Minor physical anomalies are considered indicators of disruption in fetal development. They have been found to predict behavioral problems and psychiatric disorders. This study examined the extent to which minor physical anomalies, family adversity, and their interaction predict violent and nonviolent delinquency in adolescence.
Minor physical anomalies were assessed in a group of 170 adolescent boys from low socioeconomic status neighborhoods of Montréal. The boys had been enrolled in a longitudinal study since their kindergarten year, when an assessment of family adversity had been made on the basis of familial status and the parents' occupational prestige, age at the birth of the first child, and educational level. Adolescent delinquency was measured by using self-reported questionnaires and a search of official crime records.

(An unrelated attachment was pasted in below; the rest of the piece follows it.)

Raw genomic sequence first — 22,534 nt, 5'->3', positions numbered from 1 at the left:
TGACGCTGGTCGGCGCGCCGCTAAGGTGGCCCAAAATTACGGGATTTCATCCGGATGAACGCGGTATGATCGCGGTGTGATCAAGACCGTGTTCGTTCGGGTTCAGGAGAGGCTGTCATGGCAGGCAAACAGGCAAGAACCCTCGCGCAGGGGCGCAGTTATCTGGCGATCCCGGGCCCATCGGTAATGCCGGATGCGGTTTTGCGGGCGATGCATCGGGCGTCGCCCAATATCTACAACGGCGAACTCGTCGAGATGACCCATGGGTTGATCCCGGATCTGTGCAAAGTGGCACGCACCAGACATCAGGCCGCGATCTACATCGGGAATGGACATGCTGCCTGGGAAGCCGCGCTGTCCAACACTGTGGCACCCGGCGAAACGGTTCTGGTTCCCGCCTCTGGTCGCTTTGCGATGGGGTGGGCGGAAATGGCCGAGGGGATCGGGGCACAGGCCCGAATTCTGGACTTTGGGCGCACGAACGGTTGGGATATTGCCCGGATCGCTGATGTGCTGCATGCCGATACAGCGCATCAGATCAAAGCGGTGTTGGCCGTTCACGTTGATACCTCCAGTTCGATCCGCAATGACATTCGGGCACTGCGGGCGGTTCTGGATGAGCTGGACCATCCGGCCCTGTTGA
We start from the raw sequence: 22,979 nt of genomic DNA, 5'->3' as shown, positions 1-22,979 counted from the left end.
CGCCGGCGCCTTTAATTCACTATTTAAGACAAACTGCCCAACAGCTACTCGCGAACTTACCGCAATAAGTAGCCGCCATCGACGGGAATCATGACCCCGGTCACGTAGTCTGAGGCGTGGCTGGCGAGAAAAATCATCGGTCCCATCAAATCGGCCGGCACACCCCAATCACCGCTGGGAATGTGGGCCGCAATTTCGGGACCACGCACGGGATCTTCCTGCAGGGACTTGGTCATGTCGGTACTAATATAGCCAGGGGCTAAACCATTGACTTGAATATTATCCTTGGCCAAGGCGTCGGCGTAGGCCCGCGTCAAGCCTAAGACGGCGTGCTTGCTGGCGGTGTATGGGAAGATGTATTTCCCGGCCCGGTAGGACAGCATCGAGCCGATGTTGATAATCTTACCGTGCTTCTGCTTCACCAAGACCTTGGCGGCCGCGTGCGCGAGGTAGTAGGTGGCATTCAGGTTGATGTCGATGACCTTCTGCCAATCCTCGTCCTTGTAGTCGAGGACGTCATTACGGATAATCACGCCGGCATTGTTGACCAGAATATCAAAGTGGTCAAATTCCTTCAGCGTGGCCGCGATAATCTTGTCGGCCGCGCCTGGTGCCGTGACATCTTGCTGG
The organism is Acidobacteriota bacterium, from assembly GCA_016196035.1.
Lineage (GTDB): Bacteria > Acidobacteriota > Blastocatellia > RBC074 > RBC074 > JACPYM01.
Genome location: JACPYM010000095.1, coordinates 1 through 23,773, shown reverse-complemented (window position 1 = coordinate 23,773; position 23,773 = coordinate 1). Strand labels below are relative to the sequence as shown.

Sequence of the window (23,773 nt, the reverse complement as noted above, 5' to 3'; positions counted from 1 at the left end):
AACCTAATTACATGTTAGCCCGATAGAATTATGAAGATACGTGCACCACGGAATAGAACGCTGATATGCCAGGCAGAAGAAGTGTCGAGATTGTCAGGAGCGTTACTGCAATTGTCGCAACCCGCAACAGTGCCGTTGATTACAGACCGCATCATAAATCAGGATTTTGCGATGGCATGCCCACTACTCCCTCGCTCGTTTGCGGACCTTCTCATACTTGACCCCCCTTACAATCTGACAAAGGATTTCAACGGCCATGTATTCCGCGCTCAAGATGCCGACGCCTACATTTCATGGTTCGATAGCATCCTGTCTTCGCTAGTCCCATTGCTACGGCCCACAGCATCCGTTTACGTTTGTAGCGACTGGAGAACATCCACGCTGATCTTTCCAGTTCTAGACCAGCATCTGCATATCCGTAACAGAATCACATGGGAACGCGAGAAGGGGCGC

Results from logistic regression analyses indicated that both the total count of minor physical anomalies and the total count of minor physical anomalies of the mouth were significantly associated with an increased risk of violent delinquency in adolescence, beyond the effects of childhood physical aggression and family adversity. Similar findings were not found for nonviolent delinquency.
Children with a higher count of minor physical anomalies, and especially a higher count of anomalies of the mouth, could be more difficult to socialize for different and additive reasons: they may have neurological deficits, and they may have feeding problems in the first months after birth. Longitudinal studies of infants with minor physical anomalies of the mouth are needed to understand the process by which they fail to learn to inhibit physical aggression.